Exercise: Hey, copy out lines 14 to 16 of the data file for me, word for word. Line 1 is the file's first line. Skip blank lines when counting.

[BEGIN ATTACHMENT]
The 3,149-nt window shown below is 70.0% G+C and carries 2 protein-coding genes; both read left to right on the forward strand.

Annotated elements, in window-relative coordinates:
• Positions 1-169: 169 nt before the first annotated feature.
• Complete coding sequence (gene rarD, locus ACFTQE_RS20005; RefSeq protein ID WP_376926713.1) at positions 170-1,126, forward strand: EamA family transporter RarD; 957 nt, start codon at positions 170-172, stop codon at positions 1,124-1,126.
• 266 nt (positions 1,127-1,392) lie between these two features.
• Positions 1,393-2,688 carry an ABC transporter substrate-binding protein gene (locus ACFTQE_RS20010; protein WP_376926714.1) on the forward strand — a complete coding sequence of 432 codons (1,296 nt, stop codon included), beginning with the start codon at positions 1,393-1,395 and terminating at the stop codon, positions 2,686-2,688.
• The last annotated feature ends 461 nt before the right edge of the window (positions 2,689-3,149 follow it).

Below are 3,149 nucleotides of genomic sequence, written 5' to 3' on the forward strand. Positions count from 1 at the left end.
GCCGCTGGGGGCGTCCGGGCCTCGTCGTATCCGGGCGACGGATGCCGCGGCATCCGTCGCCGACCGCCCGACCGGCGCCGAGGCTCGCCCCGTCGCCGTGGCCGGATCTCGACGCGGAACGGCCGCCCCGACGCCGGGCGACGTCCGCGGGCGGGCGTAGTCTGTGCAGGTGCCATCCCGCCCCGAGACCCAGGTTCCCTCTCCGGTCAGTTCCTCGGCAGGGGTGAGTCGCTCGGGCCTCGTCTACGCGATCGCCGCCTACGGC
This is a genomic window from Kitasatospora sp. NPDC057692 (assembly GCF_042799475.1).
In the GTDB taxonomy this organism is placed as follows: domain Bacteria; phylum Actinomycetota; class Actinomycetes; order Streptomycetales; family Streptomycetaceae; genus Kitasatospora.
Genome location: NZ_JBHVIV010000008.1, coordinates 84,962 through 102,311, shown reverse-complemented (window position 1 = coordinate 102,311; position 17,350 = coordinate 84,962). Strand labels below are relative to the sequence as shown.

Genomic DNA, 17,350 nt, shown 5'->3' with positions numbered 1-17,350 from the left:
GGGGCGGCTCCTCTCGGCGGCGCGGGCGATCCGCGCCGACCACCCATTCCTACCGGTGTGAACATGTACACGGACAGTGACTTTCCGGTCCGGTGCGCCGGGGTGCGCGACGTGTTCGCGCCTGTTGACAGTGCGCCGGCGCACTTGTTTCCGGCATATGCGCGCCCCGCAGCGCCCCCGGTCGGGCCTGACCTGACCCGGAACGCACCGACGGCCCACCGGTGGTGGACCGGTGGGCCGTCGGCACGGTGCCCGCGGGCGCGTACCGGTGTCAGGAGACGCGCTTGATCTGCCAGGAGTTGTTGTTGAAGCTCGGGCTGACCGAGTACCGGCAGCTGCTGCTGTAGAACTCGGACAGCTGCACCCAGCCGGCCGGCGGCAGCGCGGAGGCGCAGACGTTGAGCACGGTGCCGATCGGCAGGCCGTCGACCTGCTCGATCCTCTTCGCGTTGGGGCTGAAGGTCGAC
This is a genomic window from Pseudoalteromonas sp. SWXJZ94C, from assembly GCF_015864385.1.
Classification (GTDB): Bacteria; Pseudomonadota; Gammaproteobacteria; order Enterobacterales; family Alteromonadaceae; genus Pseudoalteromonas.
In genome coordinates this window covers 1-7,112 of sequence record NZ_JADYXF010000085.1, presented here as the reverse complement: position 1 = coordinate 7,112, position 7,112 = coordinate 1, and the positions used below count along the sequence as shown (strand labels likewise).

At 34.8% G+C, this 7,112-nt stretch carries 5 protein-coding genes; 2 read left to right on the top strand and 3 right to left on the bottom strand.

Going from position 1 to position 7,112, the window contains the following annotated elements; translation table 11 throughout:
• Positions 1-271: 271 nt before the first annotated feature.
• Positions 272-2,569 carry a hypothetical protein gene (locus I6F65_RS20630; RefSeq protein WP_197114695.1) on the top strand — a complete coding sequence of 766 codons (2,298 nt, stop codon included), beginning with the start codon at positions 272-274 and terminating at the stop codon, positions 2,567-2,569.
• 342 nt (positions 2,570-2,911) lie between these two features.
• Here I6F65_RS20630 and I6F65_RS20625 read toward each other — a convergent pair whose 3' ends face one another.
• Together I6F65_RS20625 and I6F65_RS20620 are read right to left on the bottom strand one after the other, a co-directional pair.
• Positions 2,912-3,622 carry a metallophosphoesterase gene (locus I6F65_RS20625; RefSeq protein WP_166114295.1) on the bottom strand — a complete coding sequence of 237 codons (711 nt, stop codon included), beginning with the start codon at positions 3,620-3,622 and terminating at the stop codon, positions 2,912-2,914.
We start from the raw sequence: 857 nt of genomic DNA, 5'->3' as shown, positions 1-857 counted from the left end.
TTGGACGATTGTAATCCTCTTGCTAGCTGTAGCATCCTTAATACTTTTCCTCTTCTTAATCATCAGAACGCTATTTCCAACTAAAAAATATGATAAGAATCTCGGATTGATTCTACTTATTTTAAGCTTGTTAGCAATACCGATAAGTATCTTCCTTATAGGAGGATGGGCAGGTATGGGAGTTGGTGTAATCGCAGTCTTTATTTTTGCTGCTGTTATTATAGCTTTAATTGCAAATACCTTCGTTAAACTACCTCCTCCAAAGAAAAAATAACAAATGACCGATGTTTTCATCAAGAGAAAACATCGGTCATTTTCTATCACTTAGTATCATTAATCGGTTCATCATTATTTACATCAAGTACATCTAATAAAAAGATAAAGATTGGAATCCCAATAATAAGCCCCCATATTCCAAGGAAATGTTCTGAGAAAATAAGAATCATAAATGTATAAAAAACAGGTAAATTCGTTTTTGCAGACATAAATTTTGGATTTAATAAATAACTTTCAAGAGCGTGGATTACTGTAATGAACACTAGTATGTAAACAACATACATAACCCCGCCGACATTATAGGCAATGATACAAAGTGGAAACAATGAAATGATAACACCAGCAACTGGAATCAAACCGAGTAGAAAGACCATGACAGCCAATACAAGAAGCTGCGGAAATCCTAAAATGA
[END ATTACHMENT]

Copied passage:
GGGGCGGCTCCTCTCGGCGGCGCGGGCGATCCGCGCCGACCACCCATTCCTACCGGTGTGAACATGTACACGGACAGTGACTTTCCGGTCCGGTGCGCCGGGGTGCGCGACGTGTTCGCGCCTGTTGACAGTGCGCCGGCGCACTTGTTTCCGGCATATGCGCGCCCCGCAGCGCCCCCGGTCGGGCCTGACCTGACCCGGAACGCACCGACGGCCCACCGGTGGTGGACCGGTGGGCCGTCGGCACGGTGCCCGCGGGCGCGTACCGGTGTCAGGAGACGCGCTTGATCTGCCAGGAGTTGTTGTTGAAGCTCGGGCTGACCGAGTACCGGCAGCTGCTGCTGTAGAACTCGGACAGCTGCACCCAGCCGGCCGGCGGCAGCGCGGAGGCGCAGACGTTGAGCACGGTGCCGATCGGCAGGCCGTCGACCTGCTCGATCCTCTTCGCGTTGGGGCTGAAGGTCGAC
This is a genomic window from Pseudoalteromonas sp. SWXJZ94C, from assembly GCF_015864385.1.
Classification (GTDB): Bacteria; Pseudomonadota; Gammaproteobacteria; order Enterobacterales; family Alteromonadaceae; genus Pseudoalteromonas.